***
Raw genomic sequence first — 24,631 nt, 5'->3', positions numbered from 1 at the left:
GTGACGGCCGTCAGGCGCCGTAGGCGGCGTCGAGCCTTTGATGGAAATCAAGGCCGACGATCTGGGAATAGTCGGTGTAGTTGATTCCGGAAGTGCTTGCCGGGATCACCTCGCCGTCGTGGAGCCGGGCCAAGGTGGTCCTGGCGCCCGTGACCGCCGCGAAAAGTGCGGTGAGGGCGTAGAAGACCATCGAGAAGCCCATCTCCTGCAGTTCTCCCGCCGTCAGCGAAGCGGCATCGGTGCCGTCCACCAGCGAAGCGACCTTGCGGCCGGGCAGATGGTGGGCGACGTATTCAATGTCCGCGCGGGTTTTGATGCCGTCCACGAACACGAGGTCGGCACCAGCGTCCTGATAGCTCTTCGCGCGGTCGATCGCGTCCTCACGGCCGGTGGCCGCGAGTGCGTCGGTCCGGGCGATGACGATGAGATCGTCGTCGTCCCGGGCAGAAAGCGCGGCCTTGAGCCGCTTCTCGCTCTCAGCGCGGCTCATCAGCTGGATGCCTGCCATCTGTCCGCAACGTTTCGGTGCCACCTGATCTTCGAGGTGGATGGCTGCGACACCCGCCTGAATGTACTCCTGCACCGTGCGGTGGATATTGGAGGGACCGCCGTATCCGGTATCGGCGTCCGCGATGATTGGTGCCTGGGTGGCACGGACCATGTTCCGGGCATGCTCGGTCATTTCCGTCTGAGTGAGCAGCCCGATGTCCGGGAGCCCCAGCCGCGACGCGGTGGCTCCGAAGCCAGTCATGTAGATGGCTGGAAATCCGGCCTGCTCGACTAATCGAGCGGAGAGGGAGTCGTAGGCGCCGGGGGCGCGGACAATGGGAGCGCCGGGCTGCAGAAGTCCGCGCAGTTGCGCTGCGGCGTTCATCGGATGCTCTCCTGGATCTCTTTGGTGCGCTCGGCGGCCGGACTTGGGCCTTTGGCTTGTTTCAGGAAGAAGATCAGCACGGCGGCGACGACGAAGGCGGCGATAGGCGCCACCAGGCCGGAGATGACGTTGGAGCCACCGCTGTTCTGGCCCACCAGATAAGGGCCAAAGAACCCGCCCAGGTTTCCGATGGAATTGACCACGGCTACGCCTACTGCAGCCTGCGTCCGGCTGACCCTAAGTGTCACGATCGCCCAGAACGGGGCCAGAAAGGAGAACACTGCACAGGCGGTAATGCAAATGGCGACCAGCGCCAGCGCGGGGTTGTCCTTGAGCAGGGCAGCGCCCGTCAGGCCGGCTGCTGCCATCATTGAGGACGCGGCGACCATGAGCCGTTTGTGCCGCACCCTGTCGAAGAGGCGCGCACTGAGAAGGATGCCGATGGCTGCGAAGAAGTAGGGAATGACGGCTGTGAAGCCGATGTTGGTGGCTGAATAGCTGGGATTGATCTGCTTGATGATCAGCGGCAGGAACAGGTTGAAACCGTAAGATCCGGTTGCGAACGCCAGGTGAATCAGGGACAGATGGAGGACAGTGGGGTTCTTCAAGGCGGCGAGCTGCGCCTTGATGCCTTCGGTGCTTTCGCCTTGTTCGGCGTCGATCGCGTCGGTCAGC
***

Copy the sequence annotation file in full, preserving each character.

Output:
Raw genomic sequence first — 24,631 nt, 5'->3', positions numbered from 1 at the left:
GTGACGGCCGTCAGGCGCCGTAGGCGGCGTCGAGCCTTTGATGGAAATCAAGGCCGACGATCTGGGAATAGTCGGTGTAGTTGATTCCGGAAGTGCTTGCCGGGATCACCTCGCCGTCGTGGAGCCGGGCCAAGGTGGTCCTGGCGCCCGTGACCGCCGCGAAAAGTGCGGTGAGGGCGTAGAAGACCATCGAGAAGCCCATCTCCTGCAGTTCTCCCGCCGTCAGCGAAGCGGCATCGGTGCCGTCCACCAGCGAAGCGACCTTGCGGCCGGGCAGATGGTGGGCGACGTATTCAATGTCCGCGCGGGTTTTGATGCCGTCCACGAACACGAGGTCGGCACCAGCGTCCTGATAGCTCTTCGCGCGGTCGATCGCGTCCTCACGGCCGGTGGCCGCGAGTGCGTCGGTCCGGGCGATGACGATGAGATCGTCGTCGTCCCGGGCAGAAAGCGCGGCCTTGAGCCGCTTCTCGCTCTCAGCGCGGCTCATCAGCTGGATGCCTGCCATCTGTCCGCAACGTTTCGGTGCCACCTGATCTTCGAGGTGGATGGCTGCGACACCCGCCTGAATGTACTCCTGCACCGTGCGGTGGATATTGGAGGGACCGCCGTATCCGGTATCGGCGTCCGCGATGATTGGTGCCTGGGTGGCACGGACCATGTTCCGGGCATGCTCGGTCATTTCCGTCTGAGTGAGCAGCCCGATGTCCGGGAGCCCCAGCCGCGACGCGGTGGCTCCGAAGCCAGTCATGTAGATGGCTGGAAATCCGGCCTGCTCGACTAATCGAGCGGAGAGGGAGTCGTAGGCGCCGGGGGCGCGGACAATGGGAGCGCCGGGCTGCAGAAGTCCGCGCAGTTGCGCTGCGGCGTTCATCGGATGCTCTCCTGGATCTCTTTGGTGCGCTCGGCGGCCGGACTTGGGCCTTTGGCTTGTTTCAGGAAGAAGATCAGCACGGCGGCGACGACGAAGGCGGCGATAGGCGCCACCAGGCCGGAGATGACGTTGGAGCCACCGCTGTTCTGGCCCACCAGATAAGGGCCAAAGAACCCGCCCAGGTTTCCGATGGAATTGACCACGGCTACGCCTACTGCAGCCTGCGTCCGGCTGACCCTAAGTGTCACGATCGCCCAGAACGGGGCCAGAAAGGAGAACACTGCACAGGCGGTAATGCAAATGGCGACCAGCGCCAGCGCGGGGTTGTCCTTGAGCAGGGCAGCGCCCGTCAGGCCGGCTGCTGCCATCATTGAGGACGCGGCGACCATGAGCCGTTTGTGCCGCACCCTGTCGAAGAGGCGCGCACTGAGAAGGATGCCGATGGCTGCGAAGAAGTAGGGAATGACGGCTGTGAAGCCGATGTTGGTGGCTGAATAGCTGGGATTGATCTGCTTGATGATCAGCGGCAGGAACAGGTTGAAACCGTAAGATCCGGTTGCGAACGCCAGGTGAATCAGGGACAGATGGAGGACAGTGGGGTTCTTCAAGGCGGCGAGCTGCGCCTTGATGCCTTCGGTGCTTTCGCCTTGTTCGGCGTCGATCGCGTCGGTCAGC